Klute (1971)

Directed by Alan J. Pakula; Written by Andy Lewis and David E. Lewis

Taut and at times terrifying, Pakula’s Klute is the starting gun to his paranoia trilogy, trading in same sense of despondency that The Parallax View would later kick into overdrive, while still retaining some small measure of hope afforded by the ability of the determined and resourceful – a trait that would see its ultimate appraisal in All The President’s Men.

Donald Sutherland is John Klute, a 6’4” school boy turned private investigator far from native Pennsylvania. Quiet and observant like a goldfish, he’s in New York City looking into the disappearance of a friend who left the known world in a cloud of ignominy as initial findings revealed him to be a pervert with a dirty pen pal – all the while being a consummate family man!

Sutherland’s wide eyes belie a shrewd investigator, however, picking up the trail where the authorities gave up, and getting ahold of Bree Daniels (Jane Fonda), the recipient of his friend’s lewd letters. She’s a party girl whose workload the police estimates as upwards of 600-700 tricks a year, a figure offered to both shame and impress as if to suggest her entanglement in the sordid affair was deserved, and the consequences therefrom also.  

Bree’s obviously more than fed up with dour-looking white men who care about her only as far as it leads them to finding this upstanding citizen gone astray in the seedy streets of the city. Nonetheless, as Klute’s poking around brings Bree into the crosshairs of a man who gets off on hurting women, she enters an uneasy partnership with Klute that hopes to stop the shadowy figure and perhaps solve the missing person’s case. 

This partnership is the film’s immediate pleasure. Sutherland’s disarming patience is a jutting cliff, while Fonda gets to be the crashing waves in a study of opposites, with Bree a character for the ages and an archetype of the hard woman who breaks like a girl. She suffers no fools who come her way, but her private life finds her a shivering leaf looking for shelter in a world that won’t ever look out for her the same way it’ll protect men. Ironically, it’s that same society that makes giddy use of her services, these respectable men in town on business with their wives back in flyover country. In John there’s a lack of judgment, and together, there’s alchemy at play, something both exciting and wholesome.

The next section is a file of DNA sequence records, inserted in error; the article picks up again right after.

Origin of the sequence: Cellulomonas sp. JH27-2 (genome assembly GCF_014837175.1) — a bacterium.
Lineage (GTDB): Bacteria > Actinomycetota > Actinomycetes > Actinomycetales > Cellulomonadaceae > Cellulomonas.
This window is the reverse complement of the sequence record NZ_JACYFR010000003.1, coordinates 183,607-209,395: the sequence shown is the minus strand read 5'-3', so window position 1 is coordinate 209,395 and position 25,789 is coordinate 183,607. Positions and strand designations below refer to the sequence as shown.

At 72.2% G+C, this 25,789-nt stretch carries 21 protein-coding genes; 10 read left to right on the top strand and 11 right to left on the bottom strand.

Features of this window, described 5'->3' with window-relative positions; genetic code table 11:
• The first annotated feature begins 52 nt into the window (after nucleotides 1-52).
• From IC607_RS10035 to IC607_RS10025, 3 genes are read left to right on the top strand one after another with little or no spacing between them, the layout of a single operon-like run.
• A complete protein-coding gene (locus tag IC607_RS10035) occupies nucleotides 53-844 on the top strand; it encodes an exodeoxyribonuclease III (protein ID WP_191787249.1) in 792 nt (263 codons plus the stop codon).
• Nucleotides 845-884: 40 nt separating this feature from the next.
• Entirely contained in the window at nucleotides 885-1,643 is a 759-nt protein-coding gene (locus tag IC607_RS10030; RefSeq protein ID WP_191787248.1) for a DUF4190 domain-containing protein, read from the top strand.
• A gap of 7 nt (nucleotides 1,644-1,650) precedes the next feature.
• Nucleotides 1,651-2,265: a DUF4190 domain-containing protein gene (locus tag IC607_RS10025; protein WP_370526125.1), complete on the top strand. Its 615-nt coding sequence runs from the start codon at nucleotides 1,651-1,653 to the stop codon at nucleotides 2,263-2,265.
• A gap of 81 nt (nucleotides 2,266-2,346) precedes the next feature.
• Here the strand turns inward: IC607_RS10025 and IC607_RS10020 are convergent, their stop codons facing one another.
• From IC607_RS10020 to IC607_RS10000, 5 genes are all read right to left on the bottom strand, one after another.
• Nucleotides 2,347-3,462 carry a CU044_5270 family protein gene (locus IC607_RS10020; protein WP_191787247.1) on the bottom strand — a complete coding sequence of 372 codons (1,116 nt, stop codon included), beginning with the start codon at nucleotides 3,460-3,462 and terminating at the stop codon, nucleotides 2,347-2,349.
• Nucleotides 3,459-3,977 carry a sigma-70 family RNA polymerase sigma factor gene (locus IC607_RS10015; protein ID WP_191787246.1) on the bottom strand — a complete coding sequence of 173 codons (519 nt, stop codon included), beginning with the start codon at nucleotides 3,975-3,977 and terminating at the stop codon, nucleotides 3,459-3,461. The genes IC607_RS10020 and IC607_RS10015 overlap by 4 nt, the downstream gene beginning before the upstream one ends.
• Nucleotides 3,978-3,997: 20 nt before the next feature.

There’s an immersive authenticity to Klute and its picture of New York as it falls headfirst into the 70s, with its ravaged streets and outsized streetwear. As the years relentlessly march on, revisiting places that were through films like this have their own particular pleasure detached from the story itself, and watching Bree and Klute in their elements, be it in dingy apartments, garbage-laden streetscapes, or industrial decay, transports you effortlessly. 

That would be all good on its own, but there’s a conceptual sensibility added to Pakula’s film when it steps out of these common spaces and into the restricted offices of the powerful who ostensibly want Klute’s friend found. With the sky as their backdrop, sometimes backlit to become silhouettes, seated in vast offices of glass and metal, it’s here Klute offers its perspective on what’s really at work in its universe.

The Parallax View tapped into the recruitment of angry and ill-adjusted young men for nefarious purposes, while Klute exposes the still-festering misogyny that surrounds sex work, and bourgeoisie hypocrisy when it comes to how women use their own body. It’s this societal mechanism that is the real terror  of Klute, not the flesh-and-blood monster who preys on the weak, manipulates society’s good manners, or abuses power. Pakula unveils his monster early, all to show how what should be dreaded is the insidious societal forces that create and protect them. It’s what makes his films harder to shake, as they may end with one foe vanquished, but one is left with the knowledge that the Hydra lives on

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